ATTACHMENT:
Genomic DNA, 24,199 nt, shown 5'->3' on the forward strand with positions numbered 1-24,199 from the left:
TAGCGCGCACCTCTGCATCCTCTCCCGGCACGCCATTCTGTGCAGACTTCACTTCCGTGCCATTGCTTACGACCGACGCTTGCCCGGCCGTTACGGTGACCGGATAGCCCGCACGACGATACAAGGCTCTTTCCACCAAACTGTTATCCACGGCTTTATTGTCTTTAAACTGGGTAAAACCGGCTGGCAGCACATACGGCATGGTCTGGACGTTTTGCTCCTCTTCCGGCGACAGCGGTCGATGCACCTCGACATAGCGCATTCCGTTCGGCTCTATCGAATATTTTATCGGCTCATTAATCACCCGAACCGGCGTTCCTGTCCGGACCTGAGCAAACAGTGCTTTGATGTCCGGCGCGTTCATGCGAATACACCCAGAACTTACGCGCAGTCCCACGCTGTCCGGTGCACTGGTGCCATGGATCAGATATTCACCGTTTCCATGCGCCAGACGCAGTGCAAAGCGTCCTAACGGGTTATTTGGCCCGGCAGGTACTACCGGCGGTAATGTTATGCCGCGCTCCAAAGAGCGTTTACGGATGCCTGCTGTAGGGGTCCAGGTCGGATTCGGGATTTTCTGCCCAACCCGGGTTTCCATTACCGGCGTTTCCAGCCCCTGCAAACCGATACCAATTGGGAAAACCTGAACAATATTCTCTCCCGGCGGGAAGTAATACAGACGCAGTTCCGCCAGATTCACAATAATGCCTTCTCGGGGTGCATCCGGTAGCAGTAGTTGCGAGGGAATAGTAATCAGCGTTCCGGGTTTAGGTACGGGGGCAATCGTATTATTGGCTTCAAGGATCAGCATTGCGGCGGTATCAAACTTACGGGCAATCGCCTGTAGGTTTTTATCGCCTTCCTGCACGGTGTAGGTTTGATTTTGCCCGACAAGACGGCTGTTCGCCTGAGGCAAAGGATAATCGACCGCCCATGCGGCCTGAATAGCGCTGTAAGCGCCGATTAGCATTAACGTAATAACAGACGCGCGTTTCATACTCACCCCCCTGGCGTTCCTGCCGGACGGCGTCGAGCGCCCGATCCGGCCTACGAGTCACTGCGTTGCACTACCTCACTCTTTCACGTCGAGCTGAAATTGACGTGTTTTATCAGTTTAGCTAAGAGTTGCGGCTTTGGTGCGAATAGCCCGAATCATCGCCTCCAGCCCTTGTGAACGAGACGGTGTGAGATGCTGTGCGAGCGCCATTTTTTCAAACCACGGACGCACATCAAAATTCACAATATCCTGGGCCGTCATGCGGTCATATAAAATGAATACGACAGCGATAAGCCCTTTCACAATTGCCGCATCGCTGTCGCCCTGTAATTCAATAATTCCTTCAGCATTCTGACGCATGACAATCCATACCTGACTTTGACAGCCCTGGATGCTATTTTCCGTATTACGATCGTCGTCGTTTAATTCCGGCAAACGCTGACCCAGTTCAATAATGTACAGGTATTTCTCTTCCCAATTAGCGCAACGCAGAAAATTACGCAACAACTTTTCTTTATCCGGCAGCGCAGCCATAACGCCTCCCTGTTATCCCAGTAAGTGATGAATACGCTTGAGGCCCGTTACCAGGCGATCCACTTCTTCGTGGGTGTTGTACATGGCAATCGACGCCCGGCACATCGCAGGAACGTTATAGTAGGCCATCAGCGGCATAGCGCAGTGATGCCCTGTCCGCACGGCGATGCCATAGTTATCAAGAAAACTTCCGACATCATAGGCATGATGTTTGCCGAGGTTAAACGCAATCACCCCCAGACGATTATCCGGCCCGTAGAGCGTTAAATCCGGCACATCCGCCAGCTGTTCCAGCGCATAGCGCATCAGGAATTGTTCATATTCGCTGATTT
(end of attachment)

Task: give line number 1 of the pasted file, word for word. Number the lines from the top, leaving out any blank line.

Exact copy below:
Genomic DNA, 24,199 nt, shown 5'->3' on the forward strand with positions numbered 1-24,199 from the left: